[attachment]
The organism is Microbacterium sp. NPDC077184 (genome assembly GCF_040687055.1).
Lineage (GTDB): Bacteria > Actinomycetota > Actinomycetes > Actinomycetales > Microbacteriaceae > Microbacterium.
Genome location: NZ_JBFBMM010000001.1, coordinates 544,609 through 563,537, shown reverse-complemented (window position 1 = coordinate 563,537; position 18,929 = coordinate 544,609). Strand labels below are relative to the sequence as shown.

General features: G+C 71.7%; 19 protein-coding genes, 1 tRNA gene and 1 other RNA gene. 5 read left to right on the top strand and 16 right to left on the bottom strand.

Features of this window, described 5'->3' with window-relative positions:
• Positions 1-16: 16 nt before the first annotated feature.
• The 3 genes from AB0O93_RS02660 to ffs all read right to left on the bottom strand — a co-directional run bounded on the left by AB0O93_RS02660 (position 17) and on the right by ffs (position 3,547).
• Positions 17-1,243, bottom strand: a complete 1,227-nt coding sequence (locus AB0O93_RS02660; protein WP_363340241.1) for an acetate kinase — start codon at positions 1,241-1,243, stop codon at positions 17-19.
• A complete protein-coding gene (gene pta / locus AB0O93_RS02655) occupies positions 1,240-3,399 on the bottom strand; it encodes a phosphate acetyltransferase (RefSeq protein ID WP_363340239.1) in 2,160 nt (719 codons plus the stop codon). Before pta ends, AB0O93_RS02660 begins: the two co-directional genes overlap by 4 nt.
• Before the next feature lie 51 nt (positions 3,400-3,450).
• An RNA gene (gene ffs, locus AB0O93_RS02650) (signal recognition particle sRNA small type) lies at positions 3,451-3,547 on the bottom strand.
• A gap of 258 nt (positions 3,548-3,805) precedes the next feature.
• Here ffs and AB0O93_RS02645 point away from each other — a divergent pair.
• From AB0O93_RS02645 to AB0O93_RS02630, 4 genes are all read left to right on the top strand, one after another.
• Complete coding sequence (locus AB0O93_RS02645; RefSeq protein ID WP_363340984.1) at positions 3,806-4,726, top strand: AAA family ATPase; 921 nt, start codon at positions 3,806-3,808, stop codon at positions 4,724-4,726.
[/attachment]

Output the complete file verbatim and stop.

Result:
The organism is Microbacterium sp. NPDC077184 (genome assembly GCF_040687055.1).
Lineage (GTDB): Bacteria > Actinomycetota > Actinomycetes > Actinomycetales > Microbacteriaceae > Microbacterium.
Genome location: NZ_JBFBMM010000001.1, coordinates 544,609 through 563,537, shown reverse-complemented (window position 1 = coordinate 563,537; position 18,929 = coordinate 544,609). Strand labels below are relative to the sequence as shown.

General features: G+C 71.7%; 19 protein-coding genes, 1 tRNA gene and 1 other RNA gene. 5 read left to right on the top strand and 16 right to left on the bottom strand.

Features of this window, described 5'->3' with window-relative positions:
• Positions 1-16: 16 nt before the first annotated feature.
• The 3 genes from AB0O93_RS02660 to ffs all read right to left on the bottom strand — a co-directional run bounded on the left by AB0O93_RS02660 (position 17) and on the right by ffs (position 3,547).
• Positions 17-1,243, bottom strand: a complete 1,227-nt coding sequence (locus AB0O93_RS02660; protein WP_363340241.1) for an acetate kinase — start codon at positions 1,241-1,243, stop codon at positions 17-19.
• A complete protein-coding gene (gene pta / locus AB0O93_RS02655) occupies positions 1,240-3,399 on the bottom strand; it encodes a phosphate acetyltransferase (RefSeq protein ID WP_363340239.1) in 2,160 nt (719 codons plus the stop codon). Before pta ends, AB0O93_RS02660 begins: the two co-directional genes overlap by 4 nt.
• Before the next feature lie 51 nt (positions 3,400-3,450).
• An RNA gene (gene ffs, locus AB0O93_RS02650) (signal recognition particle sRNA small type) lies at positions 3,451-3,547 on the bottom strand.
• A gap of 258 nt (positions 3,548-3,805) precedes the next feature.
• Here ffs and AB0O93_RS02645 point away from each other — a divergent pair.
• From AB0O93_RS02645 to AB0O93_RS02630, 4 genes are all read left to right on the top strand, one after another.
• Complete coding sequence (locus AB0O93_RS02645; RefSeq protein ID WP_363340984.1) at positions 3,806-4,726, top strand: AAA family ATPase; 921 nt, start codon at positions 3,806-3,808, stop codon at positions 4,724-4,726.